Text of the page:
U-Highlights staff determined to finish yearbook remotely

Editors-in-chief+Claire+Duncan%2C+Stanley+Shapiro+and+Marisa+McGehee+collaborate+through+Zoom+on+May+7+to+work+on+a+spread+for+the+2020+yearbook.

Screenshot provided by Claire Duncan

Editors-in-chief Claire Duncan, Stanley Shapiro and Marisa McGehee collaborate through Zoom on May 7 to work on a spread for the 2020 yearbook.

Madeline Welch, Opinion Editor

Like every spring, the U-Highlights yearbook staff members are hard at work completing dozens of pages for the yearbook that will be delivered at the end of summer. The twist this year, is that they are completing it using online tools such as Zoom rather than meeting in person, and instead of using the more powerful school computers, students have been using their own laptops at home. 

“The biggest change is how we do our edits. Doing edits online has been hard because it’s a lot of sending PDFs back and forth, when we used to be able to write on (paper) spreads,” said senior Claire Duncan, one of three editors-in-chief of the 2020 U-Highlights.

Jayna Rumble, U-Highlights adviser, expressed how proud she was of the yearbook staff continuing to put in hard work to the yearbook, despite the transition to remote learning. 

“Remote learning isn’t ideal for finishing a 250-page book about the school year, but I’ve been really impressed with how the students have stepped into this new role and have adapted to our strange situation,” Ms. Rumble said via messaging app about the book that will be U-High’s biggest ever.

Due to many events being impacted by the stay-at-home order, the yearbook staff has had to get creative with their coverage. Fortunately, in the last week of school, photojournalism students worked quickly to take as many photos as they could before the school closure.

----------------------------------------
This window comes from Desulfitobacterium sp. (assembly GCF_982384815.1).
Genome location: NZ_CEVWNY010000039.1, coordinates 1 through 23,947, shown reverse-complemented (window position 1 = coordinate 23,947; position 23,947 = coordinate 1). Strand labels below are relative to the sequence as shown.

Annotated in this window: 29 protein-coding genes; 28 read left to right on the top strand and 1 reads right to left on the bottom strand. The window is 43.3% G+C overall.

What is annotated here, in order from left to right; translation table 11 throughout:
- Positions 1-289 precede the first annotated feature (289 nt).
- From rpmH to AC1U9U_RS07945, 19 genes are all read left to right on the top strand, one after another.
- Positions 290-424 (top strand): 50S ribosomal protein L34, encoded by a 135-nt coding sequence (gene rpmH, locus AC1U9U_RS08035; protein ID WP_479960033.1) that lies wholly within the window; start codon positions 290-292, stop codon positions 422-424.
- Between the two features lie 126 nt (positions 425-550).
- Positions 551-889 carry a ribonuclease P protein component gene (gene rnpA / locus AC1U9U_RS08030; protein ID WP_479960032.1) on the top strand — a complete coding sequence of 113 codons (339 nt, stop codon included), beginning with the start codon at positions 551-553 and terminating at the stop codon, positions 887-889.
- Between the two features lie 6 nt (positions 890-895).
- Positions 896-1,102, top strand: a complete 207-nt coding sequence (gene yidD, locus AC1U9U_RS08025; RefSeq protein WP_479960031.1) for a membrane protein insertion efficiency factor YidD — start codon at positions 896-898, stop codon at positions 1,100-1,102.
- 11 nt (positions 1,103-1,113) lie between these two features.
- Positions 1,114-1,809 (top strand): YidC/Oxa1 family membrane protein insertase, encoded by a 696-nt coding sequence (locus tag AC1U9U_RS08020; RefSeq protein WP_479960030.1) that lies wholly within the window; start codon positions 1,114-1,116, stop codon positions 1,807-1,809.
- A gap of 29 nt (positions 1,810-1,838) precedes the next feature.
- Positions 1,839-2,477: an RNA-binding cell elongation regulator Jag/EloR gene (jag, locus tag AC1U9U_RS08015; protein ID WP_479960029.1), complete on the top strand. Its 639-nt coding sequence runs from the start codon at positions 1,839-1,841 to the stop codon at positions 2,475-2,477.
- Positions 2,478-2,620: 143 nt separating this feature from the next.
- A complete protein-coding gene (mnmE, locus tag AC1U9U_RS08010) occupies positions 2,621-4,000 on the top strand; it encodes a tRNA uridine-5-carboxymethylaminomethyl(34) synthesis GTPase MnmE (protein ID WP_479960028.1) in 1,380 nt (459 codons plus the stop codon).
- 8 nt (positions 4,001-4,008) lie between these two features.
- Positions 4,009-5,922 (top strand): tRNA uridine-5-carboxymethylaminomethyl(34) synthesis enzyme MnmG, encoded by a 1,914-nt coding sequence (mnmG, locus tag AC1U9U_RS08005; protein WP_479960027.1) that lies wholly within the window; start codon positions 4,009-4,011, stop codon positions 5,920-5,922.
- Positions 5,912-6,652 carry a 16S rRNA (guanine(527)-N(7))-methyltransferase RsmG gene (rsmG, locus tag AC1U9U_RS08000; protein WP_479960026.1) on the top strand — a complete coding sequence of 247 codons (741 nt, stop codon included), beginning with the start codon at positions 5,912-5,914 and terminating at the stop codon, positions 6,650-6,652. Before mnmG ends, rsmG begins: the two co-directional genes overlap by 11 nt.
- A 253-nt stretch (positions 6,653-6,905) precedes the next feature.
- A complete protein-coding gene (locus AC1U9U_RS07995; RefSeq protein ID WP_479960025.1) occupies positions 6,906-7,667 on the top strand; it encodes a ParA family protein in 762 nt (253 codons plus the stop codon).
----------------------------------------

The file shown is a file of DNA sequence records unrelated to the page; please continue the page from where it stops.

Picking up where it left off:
While photographers captured some activities, other activities ended abruptly.

“It won’t look like past yearbooks because photo options are limited for sports and other spreads, but we are using photos we took before school let out along with photos people are taking in their home,” said senior Stanley Shapiro, another editor-in-chief, via Messenger. “For events that are canceled or taking place in an unconventional way, we are still providing coverage, just in a slightly different way than before.” 

In place of the events that were canceled, the yearbook staff is dedicating a section to covering the coronavirus pandemic and how it is affecting the U-High community.

“The yearbook editors added pages to the book and changed the ladder around, so we could add a six-spread section about COVID-19 and how students are experiencing the pandemic,” Ms. Rumble said. 

Editors changed the book to include stories focusing on the coronavirus pandemic’s impact on individuals that were written by students in Beginning Journalism.

“We want people to look back at this book and remember what life was like,” Claire said. “This is what we are actually going through and it’s an honest representation of what is happening. It’s really important to tell these real stories.”

We want people to look back at this book and remember what life was like.”

— Claire Duncan

Ms. Rumble said that while she hopes to distribute like normal in the fall, she is uncertain how the staff will end up doing it.

“Though we’re on track currently to meet our deadlines, our publishing company has had to close all of its printing facilities except one plant in Tennessee,” Ms. Rumble said. “Whenever we do receive the books, we will follow any guidelines about social distancing that still exist, and we will work with administration to come up with a safe way to distribute books to students.”